New York City police officers are leaving their jobs at what some officers and experts say is an alarming rate, and not enough new recruits are taking their place.

Even as 561 new police recruits were sworn in earlier this month, hundreds of officers were handing in their badges and shields to leave the department. According to the Police Pension Fund, over 2,100 sworn officers have retired or resigned since January. That’s more departures in half a year than there were in all of 2019.

Departures surged in 2020. And while fewer people left last year, the department is still struggling to staff up. There are currently almost 1,200 vacant positions, according to NYPD statistics.

This comes as violent crime is still above pre-pandemic levels, and a string of high-profile crimes have left many New Yorkers on edge. Some in law enforcement are concerned that the shrinking ranks lack the manpower needed to keep the city safe.

The Police Benevolent Association, which represents rank and file officers, calls the staffing decline a “stampede.”

“We’re not only losing experienced veterans. We’re also losing cops in the prime of their careers who are taking their talents elsewhere,” President Patrick J. Lynch said in a statement. “The NYPD cannot continue papering over this staffing crisis with more and more overtime. That will drive even more cops to pursue other opportunities where they can make more money and have a better quality of life.”

The NYPD did not share details on its attempts to hire and retain more officers, but says it has rolled out a recruitment campaign and is currently accepting applications. The department has also noted that many officers retiring now joined in the NYPD’s large academy class after 9/11, following another surge in retirements.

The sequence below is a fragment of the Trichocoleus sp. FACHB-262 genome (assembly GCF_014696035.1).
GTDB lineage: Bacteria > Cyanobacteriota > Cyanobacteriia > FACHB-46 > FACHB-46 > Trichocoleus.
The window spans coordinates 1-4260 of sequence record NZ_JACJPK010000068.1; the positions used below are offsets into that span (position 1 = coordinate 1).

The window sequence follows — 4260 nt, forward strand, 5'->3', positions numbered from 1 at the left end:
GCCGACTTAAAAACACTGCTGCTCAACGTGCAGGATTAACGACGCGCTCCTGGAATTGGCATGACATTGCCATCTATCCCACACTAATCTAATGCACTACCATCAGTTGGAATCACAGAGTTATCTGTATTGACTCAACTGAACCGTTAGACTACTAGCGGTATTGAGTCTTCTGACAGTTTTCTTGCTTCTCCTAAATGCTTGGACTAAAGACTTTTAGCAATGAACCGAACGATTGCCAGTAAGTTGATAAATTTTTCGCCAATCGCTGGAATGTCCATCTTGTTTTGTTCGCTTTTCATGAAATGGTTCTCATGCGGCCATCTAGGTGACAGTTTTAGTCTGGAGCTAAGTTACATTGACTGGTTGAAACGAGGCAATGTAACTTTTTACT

“I’m not going to say it’s the worst I’ve ever seen, but it’s definitely up there,” said Robert Lukach, who spent 35 years with the NYPD and retired this spring as a deputy chief. Lukach loved his job at what he felt was the country’s “premium” law enforcement agency.

He worked all over the department, from patrol to the domestic violence unit in the Bronx and the city’s emergency service unit. He liked helping people and keeping busy. For years, he felt like his work was doing something – that people appreciated it.

But that started to change in 2020. First COVID hit. Then New Yorkers protesting police brutality filled the streets. Lukach agreed that George Floyd’s death was tragic, and he didn’t stand by the actions of the officer who killed him. But protesters didn’t know that, and he said he could feel their anger as they threw hard frozen water bottles at him.

“The destruction was just, it was just unbelievable,” Lukach remembered thinking as he traveled through the city and saw all the boarded up windows. “All the hard work, all the things that had been done over the years by the NYPD to reduce crime just felt like it just kind of went out the window, and it was just – it was sad.”

There were peaceful and violent actors on both sides during the protests. Most protesters were not violent, and the Civilian Complaint Review Board has investigated hundreds of allegations of police misconduct during the demonstrations, including the pepper spraying and arrest of a Black state senator.

Lukach said many of his coworkers have left recently or are thinking about it. He wonders how that will impact the department, as it loses so much institutional knowledge.

“There were some really, really good gun guys that could say, hey, just by that individual’s walk, his hip, how he grabbed his you know right part of his belt, were all quick indications that, ‘OK, let me start looking at this guy. Let me see what’s going on,’” Lukach said. “And I think that learning curve, you’re going to lose. And that’s an invaluable thing for young police officers to get that information so that they have the understanding and the ability to use that later on, when they need to.”

Simonsen said many of her students want to stay close to their families. They want to work for their hometown department. And they want to make it better and more reflective of the communities it serves.

“They want to be a part of the change, and that has to come from within,” Simonsen said. “Nothing’s going to change if the same people are consistently getting these jobs or applying for these jobs. So, we have women who are going into law enforcement. We have people of color who are going into law enforcement and want to be there and want to be the agents of change.”

This story was updated to include additional context about the 2020 protests and the police budget.